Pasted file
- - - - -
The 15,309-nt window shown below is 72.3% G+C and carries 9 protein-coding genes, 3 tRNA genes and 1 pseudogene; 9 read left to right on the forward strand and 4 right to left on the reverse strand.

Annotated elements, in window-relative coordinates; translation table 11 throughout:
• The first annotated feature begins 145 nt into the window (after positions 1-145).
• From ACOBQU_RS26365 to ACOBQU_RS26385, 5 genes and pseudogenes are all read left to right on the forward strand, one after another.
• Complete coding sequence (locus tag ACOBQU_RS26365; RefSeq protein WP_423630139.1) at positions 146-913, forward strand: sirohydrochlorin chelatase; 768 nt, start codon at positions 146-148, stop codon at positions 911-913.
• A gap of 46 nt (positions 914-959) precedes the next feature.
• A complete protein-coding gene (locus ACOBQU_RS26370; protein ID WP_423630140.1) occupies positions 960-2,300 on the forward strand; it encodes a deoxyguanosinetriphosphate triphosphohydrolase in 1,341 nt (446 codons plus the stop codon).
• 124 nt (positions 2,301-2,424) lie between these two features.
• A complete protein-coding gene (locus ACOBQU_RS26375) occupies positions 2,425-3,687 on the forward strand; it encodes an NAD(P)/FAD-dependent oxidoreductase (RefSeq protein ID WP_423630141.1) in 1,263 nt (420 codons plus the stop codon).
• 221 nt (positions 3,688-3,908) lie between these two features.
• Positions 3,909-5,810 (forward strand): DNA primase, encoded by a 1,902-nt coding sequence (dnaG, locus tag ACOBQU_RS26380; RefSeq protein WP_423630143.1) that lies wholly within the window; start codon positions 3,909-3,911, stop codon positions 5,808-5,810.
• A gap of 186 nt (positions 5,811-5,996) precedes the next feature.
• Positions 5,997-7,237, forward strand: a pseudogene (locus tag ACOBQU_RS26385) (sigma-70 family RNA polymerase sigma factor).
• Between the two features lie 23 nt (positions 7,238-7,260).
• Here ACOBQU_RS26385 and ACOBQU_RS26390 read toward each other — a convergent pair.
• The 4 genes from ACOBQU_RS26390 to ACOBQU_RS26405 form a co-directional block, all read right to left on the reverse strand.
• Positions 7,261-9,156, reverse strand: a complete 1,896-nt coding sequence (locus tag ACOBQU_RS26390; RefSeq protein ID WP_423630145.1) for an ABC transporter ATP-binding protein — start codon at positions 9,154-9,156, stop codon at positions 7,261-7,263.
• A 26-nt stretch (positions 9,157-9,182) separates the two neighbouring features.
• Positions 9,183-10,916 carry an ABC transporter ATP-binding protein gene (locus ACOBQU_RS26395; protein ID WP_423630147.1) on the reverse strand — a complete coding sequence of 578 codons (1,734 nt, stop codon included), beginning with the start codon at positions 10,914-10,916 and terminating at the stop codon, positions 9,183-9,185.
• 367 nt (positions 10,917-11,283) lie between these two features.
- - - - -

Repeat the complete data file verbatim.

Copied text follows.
The 15,309-nt window shown below is 72.3% G+C and carries 9 protein-coding genes, 3 tRNA genes and 1 pseudogene; 9 read left to right on the forward strand and 4 right to left on the reverse strand.

Annotated elements, in window-relative coordinates; translation table 11 throughout:
• The first annotated feature begins 145 nt into the window (after positions 1-145).
• From ACOBQU_RS26365 to ACOBQU_RS26385, 5 genes and pseudogenes are all read left to right on the forward strand, one after another.
• Complete coding sequence (locus tag ACOBQU_RS26365; RefSeq protein WP_423630139.1) at positions 146-913, forward strand: sirohydrochlorin chelatase; 768 nt, start codon at positions 146-148, stop codon at positions 911-913.
• A gap of 46 nt (positions 914-959) precedes the next feature.
• A complete protein-coding gene (locus ACOBQU_RS26370; protein ID WP_423630140.1) occupies positions 960-2,300 on the forward strand; it encodes a deoxyguanosinetriphosphate triphosphohydrolase in 1,341 nt (446 codons plus the stop codon).
• 124 nt (positions 2,301-2,424) lie between these two features.
• A complete protein-coding gene (locus ACOBQU_RS26375) occupies positions 2,425-3,687 on the forward strand; it encodes an NAD(P)/FAD-dependent oxidoreductase (RefSeq protein ID WP_423630141.1) in 1,263 nt (420 codons plus the stop codon).
• 221 nt (positions 3,688-3,908) lie between these two features.
• Positions 3,909-5,810 (forward strand): DNA primase, encoded by a 1,902-nt coding sequence (dnaG, locus tag ACOBQU_RS26380; RefSeq protein WP_423630143.1) that lies wholly within the window; start codon positions 3,909-3,911, stop codon positions 5,808-5,810.
• A gap of 186 nt (positions 5,811-5,996) precedes the next feature.
• Positions 5,997-7,237, forward strand: a pseudogene (locus tag ACOBQU_RS26385) (sigma-70 family RNA polymerase sigma factor).
• Between the two features lie 23 nt (positions 7,238-7,260).
• Here ACOBQU_RS26385 and ACOBQU_RS26390 read toward each other — a convergent pair.
• The 4 genes from ACOBQU_RS26390 to ACOBQU_RS26405 form a co-directional block, all read right to left on the reverse strand.
• Positions 7,261-9,156, reverse strand: a complete 1,896-nt coding sequence (locus tag ACOBQU_RS26390; RefSeq protein ID WP_423630145.1) for an ABC transporter ATP-binding protein — start codon at positions 9,154-9,156, stop codon at positions 7,261-7,263.
• A 26-nt stretch (positions 9,157-9,182) separates the two neighbouring features.
• Positions 9,183-10,916 carry an ABC transporter ATP-binding protein gene (locus ACOBQU_RS26395; protein ID WP_423630147.1) on the reverse strand — a complete coding sequence of 578 codons (1,734 nt, stop codon included), beginning with the start codon at positions 10,914-10,916 and terminating at the stop codon, positions 9,183-9,185.
• 367 nt (positions 10,917-11,283) lie between these two features.